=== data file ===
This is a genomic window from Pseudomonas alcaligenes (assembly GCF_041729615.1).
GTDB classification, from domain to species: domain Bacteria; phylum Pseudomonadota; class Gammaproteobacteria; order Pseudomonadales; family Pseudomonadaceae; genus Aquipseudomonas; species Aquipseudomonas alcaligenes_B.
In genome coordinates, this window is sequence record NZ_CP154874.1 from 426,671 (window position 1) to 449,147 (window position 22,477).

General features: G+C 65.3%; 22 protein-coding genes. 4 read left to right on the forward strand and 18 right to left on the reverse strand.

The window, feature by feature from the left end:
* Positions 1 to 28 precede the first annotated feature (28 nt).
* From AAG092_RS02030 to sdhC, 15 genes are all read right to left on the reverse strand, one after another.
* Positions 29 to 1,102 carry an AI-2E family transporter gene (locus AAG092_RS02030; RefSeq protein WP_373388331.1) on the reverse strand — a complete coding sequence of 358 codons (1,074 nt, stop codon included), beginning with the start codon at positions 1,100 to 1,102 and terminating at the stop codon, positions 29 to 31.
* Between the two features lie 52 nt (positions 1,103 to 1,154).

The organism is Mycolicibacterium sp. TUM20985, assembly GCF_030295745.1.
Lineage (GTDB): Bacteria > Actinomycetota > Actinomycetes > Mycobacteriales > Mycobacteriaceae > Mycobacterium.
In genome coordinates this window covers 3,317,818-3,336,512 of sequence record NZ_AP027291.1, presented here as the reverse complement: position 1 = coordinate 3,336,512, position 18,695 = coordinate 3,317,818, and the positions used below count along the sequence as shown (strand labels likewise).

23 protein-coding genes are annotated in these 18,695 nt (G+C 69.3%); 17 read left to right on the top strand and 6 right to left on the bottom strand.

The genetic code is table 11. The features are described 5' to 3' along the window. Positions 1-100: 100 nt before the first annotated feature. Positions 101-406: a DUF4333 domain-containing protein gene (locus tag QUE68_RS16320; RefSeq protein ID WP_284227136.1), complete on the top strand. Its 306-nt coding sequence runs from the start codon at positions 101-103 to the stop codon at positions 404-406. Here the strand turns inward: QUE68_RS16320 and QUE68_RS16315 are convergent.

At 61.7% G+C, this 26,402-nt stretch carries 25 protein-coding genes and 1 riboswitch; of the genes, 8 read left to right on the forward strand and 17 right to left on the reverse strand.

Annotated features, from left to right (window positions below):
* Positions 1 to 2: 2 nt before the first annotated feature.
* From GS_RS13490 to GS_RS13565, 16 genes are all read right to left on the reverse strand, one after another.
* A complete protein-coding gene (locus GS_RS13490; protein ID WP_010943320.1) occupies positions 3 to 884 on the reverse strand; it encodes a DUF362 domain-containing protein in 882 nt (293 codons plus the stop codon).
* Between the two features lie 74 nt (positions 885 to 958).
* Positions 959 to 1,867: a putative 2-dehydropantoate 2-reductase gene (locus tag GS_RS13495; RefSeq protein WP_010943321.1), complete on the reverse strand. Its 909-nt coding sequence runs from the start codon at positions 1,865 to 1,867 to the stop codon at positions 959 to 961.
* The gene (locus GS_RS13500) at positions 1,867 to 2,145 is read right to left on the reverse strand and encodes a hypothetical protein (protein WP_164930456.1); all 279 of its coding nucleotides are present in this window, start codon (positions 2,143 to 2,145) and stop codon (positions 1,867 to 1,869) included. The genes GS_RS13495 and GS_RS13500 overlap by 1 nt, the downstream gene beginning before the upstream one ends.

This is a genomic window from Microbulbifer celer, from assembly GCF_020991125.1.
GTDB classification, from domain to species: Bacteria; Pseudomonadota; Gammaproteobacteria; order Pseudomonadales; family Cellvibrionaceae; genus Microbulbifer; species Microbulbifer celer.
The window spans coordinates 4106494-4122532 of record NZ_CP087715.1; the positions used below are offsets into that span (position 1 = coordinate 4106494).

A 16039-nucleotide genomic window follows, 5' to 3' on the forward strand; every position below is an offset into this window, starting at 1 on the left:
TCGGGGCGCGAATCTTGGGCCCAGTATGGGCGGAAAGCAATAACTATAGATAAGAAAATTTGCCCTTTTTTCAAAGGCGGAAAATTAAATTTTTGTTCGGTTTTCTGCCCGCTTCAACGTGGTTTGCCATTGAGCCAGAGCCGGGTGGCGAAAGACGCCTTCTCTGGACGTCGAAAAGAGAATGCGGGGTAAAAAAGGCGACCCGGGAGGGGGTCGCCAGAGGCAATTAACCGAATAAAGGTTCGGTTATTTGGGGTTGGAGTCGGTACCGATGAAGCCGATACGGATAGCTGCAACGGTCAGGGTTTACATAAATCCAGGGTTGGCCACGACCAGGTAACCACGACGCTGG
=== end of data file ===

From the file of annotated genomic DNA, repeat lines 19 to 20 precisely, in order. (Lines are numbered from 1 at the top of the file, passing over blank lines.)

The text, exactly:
* A complete protein-coding gene (locus GS_RS13490; protein ID WP_010943320.1) occupies positions 3 to 884 on the reverse strand; it encodes a DUF362 domain-containing protein in 882 nt (293 codons plus the stop codon).
* Between the two features lie 74 nt (positions 885 to 958).